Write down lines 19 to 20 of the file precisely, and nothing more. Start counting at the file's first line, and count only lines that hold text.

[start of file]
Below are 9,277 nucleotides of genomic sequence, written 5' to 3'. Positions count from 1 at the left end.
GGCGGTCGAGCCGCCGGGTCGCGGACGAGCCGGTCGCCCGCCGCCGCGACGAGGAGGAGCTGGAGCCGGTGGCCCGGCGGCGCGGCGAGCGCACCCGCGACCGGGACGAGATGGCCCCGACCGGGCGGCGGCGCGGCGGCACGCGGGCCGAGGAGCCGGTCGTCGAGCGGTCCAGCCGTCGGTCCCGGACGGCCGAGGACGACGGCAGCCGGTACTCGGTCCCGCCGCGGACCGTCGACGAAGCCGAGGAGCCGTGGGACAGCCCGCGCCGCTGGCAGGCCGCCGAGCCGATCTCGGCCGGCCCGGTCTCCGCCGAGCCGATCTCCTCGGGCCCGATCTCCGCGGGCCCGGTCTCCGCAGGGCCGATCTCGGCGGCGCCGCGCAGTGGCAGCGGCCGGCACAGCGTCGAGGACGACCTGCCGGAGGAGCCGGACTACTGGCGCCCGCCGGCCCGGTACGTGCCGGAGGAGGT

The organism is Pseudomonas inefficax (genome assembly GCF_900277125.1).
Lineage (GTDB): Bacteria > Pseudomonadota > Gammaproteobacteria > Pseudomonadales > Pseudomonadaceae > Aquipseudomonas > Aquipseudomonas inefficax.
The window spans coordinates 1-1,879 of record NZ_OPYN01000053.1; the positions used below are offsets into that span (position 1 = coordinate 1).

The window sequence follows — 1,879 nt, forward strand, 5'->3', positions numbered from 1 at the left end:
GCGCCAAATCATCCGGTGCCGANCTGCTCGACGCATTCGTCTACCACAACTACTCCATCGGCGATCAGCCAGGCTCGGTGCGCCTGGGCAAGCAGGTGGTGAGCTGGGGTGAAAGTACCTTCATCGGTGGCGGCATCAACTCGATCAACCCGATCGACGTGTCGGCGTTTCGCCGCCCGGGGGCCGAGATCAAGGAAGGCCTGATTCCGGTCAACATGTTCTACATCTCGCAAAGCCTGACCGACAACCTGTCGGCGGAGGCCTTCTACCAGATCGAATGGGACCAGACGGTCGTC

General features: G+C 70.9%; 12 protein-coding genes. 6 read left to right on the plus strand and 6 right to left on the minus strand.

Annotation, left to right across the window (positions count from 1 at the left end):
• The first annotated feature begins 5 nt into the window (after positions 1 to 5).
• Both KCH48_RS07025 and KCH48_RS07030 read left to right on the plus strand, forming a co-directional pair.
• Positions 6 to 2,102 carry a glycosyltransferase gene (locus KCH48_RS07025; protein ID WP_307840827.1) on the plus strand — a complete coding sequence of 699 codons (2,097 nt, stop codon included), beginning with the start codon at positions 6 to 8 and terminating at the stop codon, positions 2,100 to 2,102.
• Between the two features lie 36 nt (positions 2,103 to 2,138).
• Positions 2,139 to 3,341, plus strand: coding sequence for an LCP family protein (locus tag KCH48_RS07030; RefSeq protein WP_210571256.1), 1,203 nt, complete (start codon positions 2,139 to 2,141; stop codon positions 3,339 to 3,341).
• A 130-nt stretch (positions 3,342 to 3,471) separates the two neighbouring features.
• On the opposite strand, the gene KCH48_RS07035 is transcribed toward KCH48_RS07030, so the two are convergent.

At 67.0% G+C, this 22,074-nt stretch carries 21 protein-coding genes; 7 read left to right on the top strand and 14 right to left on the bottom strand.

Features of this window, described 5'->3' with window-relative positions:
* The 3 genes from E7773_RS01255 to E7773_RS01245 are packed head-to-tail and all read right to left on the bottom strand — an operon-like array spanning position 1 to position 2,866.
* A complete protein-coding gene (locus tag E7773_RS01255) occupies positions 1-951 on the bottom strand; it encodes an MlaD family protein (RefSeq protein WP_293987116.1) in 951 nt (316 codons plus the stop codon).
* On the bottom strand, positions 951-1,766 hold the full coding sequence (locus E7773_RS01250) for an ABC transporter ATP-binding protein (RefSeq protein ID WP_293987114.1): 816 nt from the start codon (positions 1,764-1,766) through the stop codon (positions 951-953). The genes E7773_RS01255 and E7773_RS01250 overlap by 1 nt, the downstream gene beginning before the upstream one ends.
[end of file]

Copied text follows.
* The 3 genes from E7773_RS01255 to E7773_RS01245 are packed head-to-tail and all read right to left on the bottom strand — an operon-like array spanning position 1 to position 2,866.
* A complete protein-coding gene (locus tag E7773_RS01255) occupies positions 1-951 on the bottom strand; it encodes an MlaD family protein (RefSeq protein WP_293987116.1) in 951 nt (316 codons plus the stop codon).